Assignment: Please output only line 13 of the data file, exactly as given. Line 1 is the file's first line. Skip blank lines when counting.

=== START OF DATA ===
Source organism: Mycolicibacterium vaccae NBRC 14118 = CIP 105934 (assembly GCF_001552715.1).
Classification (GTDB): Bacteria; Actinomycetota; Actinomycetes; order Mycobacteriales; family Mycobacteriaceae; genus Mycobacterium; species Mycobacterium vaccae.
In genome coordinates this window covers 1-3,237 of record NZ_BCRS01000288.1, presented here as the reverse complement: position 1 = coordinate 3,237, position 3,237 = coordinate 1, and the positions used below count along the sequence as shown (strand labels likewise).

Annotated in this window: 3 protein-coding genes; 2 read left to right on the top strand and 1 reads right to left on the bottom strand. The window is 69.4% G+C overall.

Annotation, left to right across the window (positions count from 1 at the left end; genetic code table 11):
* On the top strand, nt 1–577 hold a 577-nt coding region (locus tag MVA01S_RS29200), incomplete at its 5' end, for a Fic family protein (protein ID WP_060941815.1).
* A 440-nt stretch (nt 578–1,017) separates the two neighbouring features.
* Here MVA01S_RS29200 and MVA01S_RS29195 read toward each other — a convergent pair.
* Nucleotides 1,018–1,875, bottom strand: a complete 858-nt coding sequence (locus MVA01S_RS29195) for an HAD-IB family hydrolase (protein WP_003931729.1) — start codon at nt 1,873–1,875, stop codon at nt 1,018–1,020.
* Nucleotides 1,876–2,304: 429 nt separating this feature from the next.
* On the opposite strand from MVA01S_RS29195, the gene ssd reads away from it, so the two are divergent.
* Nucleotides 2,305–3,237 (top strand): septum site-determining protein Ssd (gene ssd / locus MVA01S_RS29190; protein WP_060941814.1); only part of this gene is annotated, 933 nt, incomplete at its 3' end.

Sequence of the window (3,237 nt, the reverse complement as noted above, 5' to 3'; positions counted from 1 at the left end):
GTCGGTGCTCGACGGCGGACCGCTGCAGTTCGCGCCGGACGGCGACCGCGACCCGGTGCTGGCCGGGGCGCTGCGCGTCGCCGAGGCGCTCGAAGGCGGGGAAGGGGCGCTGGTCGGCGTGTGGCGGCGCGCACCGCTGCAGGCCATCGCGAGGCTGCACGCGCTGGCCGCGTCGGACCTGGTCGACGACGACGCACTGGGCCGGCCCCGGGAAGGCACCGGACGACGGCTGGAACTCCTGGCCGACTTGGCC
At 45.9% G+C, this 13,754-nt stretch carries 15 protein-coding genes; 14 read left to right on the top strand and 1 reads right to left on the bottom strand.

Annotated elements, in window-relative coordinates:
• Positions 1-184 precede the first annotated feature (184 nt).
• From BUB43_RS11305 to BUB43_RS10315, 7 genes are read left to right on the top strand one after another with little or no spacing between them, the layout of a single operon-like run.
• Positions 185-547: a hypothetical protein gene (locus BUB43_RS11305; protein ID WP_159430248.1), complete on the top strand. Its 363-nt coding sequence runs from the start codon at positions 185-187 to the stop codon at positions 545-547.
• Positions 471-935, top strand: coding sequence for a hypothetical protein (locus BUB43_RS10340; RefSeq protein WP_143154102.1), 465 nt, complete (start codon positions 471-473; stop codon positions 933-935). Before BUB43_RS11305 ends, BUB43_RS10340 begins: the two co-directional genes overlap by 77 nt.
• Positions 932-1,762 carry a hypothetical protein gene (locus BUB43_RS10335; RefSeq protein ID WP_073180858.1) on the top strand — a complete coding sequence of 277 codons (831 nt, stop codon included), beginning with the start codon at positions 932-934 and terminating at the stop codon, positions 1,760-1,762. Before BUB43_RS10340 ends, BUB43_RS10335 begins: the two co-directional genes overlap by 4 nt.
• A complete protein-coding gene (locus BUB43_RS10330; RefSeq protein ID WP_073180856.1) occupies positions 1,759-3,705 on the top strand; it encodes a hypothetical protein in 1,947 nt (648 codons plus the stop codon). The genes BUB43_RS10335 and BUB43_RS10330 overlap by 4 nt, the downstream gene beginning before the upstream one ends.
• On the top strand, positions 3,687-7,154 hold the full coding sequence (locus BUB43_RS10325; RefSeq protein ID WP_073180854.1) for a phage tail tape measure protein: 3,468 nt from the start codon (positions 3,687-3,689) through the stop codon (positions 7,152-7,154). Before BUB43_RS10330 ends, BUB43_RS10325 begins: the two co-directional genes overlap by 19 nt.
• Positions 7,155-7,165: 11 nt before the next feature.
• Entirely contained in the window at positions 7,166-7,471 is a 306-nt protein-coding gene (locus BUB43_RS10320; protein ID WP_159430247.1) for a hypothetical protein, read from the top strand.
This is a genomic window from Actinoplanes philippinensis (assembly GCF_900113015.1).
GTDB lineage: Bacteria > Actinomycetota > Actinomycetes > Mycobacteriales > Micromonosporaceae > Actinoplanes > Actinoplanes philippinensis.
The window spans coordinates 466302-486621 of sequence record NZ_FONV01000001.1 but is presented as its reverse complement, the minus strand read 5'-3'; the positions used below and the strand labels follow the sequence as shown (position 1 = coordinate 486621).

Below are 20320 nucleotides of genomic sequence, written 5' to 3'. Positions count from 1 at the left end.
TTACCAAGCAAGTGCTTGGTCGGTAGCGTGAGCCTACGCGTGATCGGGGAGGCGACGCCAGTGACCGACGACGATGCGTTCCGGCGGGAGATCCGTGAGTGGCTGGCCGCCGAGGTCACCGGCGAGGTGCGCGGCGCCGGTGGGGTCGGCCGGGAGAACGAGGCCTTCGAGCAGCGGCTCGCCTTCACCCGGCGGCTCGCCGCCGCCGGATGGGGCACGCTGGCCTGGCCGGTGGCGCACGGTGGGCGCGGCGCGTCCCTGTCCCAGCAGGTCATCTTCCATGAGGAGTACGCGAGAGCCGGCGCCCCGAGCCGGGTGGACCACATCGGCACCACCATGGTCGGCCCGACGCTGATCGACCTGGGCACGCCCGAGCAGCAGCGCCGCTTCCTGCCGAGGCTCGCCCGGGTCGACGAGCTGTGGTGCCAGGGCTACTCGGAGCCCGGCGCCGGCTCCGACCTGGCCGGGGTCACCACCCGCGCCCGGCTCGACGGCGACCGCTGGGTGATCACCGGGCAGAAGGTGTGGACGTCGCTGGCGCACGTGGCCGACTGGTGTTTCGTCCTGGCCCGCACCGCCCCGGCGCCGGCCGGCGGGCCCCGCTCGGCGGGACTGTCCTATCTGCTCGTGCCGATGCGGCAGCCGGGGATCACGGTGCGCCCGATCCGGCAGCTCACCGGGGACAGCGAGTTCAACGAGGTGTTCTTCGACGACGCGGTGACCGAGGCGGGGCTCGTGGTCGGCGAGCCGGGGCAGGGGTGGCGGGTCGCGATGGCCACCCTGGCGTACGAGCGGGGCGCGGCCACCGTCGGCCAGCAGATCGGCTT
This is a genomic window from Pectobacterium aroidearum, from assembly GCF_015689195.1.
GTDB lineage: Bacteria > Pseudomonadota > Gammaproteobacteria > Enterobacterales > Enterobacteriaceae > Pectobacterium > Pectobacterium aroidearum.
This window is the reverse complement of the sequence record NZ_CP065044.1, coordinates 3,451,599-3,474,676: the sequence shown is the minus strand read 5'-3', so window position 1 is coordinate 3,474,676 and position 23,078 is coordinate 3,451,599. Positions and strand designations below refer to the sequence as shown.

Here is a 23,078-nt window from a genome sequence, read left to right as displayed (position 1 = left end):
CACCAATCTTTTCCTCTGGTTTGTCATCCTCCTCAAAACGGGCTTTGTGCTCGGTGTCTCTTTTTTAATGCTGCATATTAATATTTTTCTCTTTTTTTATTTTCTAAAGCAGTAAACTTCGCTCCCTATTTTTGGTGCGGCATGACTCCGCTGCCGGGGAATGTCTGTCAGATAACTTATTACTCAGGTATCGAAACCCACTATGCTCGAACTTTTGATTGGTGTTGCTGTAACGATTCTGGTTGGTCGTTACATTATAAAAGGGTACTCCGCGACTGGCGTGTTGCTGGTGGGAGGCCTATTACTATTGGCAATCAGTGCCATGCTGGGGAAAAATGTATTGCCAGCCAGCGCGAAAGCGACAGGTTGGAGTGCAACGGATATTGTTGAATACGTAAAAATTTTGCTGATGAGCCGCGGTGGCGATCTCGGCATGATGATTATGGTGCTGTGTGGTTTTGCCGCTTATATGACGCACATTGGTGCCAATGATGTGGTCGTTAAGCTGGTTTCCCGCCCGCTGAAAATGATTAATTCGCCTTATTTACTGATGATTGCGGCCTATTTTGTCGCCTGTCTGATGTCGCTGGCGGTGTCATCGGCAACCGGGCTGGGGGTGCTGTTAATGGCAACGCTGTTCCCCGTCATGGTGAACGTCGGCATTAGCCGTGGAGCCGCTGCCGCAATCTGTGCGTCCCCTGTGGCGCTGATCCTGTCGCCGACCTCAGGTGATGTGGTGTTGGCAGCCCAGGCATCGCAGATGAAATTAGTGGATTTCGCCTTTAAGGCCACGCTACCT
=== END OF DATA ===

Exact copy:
Sequence of the window (3,237 nt, the reverse complement as noted above, 5' to 3'; positions counted from 1 at the left end):